Committee Opinion Number 498, August 2011

(Reaffirmed 2017)

ABSTRACT: Long-term effects of childhood sexual abuse are varied, complex, and often devastating. Many obstetrician-gynecologists knowingly or unknowingly provide care to abuse survivors and should screen all women for a history of such abuse. Depression, anxiety, and anger are the most commonly reported emotional responses to childhood sexual abuse. Gynecologic problems, including chronic pelvic pain, dyspareunia, vaginismus, nonspecific vaginitis, and gastrointestinal disorders are common diagnoses among survivors. Survivors may be less likely to have regular Pap tests and may seek little o...


Committee Opinion Number 496, August 2011

(Reaffirmed 2013)

ABSTRACT: Compared with men, at-risk alcohol use by women has a disproportionate effect on their health and lives, including reproductive function and pregnancy outcomes. Obstetrician–gynecologists have a key role in screening and providing brief intervention, patient education, and treatment referral for their patients who drink alcohol at risk levels. For women who are not physically addicted to alcohol, tools such as brief intervention and motivational interviewing can be used effectively by the clinician and incorporated into an office visit. For pregnant women and those at risk of pregna...


Committee Opinion Number 484, April 2011

(Reaffirmed 2015)

ABSTRACT: Anabolic steroids are composed of testosterone and other substances related to testosterone that promote growth of skeletal muscle, increase hemoglobin concentration, and mediate secondary sexual characteristics. These substances have been in use since the 1930s to promote muscle growth, improve athletic performance, and enhance cosmetic appearance. Although anabolic steroids are controlled substances, only to be prescribed by a physician, it is currently possible to obtain anabolic steroids illegally without a prescription. There are significant negative physical and psychologic ef...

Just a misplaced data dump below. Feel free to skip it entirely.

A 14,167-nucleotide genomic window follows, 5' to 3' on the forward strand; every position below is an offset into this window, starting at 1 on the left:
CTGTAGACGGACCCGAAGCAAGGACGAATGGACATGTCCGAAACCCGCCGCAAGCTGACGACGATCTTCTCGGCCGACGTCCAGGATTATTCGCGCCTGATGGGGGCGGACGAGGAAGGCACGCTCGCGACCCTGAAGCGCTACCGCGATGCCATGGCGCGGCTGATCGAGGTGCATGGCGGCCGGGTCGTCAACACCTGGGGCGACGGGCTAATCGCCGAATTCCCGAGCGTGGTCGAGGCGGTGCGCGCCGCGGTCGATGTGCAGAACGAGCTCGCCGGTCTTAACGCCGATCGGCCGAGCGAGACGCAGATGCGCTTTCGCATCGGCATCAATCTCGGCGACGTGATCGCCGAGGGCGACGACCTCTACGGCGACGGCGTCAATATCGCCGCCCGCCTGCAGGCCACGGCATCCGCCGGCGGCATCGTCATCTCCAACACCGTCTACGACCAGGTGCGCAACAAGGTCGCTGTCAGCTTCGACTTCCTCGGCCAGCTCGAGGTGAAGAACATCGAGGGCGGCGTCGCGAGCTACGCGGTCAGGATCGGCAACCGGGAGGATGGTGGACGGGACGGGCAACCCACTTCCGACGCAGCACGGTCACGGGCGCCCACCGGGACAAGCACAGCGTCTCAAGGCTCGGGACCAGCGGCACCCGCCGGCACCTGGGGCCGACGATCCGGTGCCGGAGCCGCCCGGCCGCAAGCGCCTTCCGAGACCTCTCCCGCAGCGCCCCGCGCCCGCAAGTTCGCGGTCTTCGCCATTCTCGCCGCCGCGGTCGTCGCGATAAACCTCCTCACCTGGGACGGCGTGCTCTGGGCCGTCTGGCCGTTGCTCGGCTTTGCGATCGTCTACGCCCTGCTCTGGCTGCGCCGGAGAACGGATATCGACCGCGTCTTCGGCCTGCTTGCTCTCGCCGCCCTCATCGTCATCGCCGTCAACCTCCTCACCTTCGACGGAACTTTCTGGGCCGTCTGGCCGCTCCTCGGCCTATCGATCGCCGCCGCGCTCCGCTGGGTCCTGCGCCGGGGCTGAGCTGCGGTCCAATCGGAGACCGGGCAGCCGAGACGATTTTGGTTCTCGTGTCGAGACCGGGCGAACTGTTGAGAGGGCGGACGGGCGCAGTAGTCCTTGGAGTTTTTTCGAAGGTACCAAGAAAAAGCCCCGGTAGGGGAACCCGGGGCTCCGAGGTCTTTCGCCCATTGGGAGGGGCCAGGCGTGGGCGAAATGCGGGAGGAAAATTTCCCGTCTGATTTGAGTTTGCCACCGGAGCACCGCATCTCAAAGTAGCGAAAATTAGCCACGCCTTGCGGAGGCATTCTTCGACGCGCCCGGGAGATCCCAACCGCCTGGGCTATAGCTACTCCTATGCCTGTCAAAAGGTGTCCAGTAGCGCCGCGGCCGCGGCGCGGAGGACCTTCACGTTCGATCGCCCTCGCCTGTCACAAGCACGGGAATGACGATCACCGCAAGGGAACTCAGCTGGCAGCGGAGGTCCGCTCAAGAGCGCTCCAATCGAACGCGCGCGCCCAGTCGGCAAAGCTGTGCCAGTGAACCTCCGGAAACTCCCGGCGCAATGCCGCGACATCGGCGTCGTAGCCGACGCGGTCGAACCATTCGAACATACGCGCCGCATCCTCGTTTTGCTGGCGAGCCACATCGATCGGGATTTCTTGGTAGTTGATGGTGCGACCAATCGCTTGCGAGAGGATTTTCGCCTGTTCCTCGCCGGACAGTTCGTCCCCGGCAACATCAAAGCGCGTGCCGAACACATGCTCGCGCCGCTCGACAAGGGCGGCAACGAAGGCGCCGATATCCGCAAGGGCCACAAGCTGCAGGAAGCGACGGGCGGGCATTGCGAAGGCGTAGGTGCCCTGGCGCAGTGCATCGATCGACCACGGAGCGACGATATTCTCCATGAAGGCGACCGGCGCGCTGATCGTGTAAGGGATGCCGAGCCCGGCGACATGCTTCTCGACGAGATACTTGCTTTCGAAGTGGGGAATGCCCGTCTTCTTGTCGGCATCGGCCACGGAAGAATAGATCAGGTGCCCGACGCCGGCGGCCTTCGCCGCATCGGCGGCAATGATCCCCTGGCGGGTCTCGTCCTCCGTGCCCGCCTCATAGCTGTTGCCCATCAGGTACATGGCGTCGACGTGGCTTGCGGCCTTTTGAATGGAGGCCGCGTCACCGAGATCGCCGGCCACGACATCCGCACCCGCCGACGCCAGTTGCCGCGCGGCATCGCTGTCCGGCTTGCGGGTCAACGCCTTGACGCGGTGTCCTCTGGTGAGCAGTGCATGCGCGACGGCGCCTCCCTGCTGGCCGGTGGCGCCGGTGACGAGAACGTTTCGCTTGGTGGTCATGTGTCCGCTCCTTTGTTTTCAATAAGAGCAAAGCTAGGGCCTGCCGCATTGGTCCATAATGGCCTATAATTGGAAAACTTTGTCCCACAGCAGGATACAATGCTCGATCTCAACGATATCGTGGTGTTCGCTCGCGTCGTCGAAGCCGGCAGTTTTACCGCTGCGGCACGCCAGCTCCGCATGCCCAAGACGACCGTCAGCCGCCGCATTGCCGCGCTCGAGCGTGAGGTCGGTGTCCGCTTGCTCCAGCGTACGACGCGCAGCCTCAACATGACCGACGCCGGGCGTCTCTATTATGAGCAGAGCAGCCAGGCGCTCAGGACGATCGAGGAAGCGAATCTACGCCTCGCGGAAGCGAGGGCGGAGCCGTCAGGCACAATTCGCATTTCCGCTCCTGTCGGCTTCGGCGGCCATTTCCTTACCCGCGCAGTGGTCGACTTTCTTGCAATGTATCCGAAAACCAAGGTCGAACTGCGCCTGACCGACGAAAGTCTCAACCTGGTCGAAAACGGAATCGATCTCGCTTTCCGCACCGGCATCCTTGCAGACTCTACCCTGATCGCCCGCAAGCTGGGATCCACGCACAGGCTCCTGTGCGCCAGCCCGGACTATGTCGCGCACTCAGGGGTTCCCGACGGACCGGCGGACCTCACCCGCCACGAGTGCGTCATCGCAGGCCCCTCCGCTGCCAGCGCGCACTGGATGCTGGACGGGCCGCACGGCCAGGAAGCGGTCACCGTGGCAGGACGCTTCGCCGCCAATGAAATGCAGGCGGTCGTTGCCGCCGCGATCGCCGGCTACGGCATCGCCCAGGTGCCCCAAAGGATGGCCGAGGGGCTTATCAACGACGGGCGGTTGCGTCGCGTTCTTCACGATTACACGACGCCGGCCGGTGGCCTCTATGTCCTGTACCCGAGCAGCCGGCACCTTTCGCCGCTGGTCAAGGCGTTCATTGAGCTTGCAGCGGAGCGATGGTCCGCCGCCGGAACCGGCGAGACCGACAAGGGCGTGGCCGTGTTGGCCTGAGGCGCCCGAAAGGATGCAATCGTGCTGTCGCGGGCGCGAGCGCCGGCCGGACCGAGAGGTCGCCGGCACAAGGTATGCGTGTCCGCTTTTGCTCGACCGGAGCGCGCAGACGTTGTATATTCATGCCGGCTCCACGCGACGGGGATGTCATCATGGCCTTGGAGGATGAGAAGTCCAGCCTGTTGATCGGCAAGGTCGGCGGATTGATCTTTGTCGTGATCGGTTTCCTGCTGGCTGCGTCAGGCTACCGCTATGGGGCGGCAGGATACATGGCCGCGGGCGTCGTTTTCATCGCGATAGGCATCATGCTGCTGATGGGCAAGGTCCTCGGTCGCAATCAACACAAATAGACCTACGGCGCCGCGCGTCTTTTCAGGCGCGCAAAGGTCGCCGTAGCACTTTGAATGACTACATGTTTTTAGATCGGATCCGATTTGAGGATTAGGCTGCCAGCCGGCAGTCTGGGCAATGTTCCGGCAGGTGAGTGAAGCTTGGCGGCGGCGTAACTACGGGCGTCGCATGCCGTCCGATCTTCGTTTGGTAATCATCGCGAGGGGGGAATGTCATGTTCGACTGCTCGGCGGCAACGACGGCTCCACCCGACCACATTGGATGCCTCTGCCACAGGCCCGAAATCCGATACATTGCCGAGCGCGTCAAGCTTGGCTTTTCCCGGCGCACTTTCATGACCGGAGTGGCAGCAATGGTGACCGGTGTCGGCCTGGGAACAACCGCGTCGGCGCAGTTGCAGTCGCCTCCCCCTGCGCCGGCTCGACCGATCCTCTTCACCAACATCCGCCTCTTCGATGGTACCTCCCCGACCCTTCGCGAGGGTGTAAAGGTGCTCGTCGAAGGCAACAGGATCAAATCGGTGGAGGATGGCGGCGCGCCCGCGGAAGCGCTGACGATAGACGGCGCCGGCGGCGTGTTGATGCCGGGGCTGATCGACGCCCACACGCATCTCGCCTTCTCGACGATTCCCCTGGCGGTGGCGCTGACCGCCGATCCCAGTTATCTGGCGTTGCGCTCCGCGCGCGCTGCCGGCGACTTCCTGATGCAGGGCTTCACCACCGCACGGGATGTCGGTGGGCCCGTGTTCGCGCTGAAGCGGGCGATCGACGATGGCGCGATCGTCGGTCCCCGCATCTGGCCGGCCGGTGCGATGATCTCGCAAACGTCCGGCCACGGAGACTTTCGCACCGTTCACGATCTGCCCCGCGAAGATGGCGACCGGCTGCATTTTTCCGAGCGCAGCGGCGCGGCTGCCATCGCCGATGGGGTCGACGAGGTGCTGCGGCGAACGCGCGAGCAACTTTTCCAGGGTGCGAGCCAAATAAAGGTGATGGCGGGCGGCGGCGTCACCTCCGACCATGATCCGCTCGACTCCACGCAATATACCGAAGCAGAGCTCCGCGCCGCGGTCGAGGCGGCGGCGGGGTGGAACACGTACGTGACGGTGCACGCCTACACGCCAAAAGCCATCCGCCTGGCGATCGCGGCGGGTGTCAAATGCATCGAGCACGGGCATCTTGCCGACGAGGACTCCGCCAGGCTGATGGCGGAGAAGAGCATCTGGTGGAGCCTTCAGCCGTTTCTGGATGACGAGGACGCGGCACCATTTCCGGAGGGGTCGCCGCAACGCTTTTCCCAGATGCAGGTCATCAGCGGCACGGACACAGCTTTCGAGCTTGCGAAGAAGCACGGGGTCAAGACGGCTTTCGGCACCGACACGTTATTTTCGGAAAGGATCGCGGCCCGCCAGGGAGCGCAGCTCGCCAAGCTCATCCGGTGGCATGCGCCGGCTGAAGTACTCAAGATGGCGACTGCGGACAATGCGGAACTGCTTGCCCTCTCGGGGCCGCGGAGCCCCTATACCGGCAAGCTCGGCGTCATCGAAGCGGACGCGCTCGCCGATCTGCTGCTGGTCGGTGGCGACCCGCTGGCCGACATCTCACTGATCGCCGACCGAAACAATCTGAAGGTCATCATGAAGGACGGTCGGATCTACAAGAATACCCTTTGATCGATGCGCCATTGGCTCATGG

Committee Opinion Number 479, March 2011

Reaffirmed 2017

ABSTRACT: Methamphetamine abuse has continued to increase in the United States since the late 1980s with its use spreading from the West Coast to areas across the country. Methamphetamine use in pregnancy endangers the health of the woman and increases the risk of low birth weight and small for gestational age babies and such use may increase the risk of neurodevelopmental problems in children. All pregnant women should be asked about their drug and alcohol use. Urine toxicology screening may be useful in detecting methamphetamine and other substance abuse during pregnancy, but this screening...


Committee Opinion Number 478, March 2011

(Reaffirmed 2015)

ABSTRACT: Family history plays a critical role in assessing the risk of inherited medical conditions and single gene disorders. Several methods have been established to obtain family medical histories, including the family history questionnaire or checklist and the pedigree. The screening tool selected should be tailored to the practice setting and patient population. It is recommended that all women receive a family history evaluation as a screening tool for inherited risk. Family history information should be reviewed and updated regularly, especially when there are significant changes to f...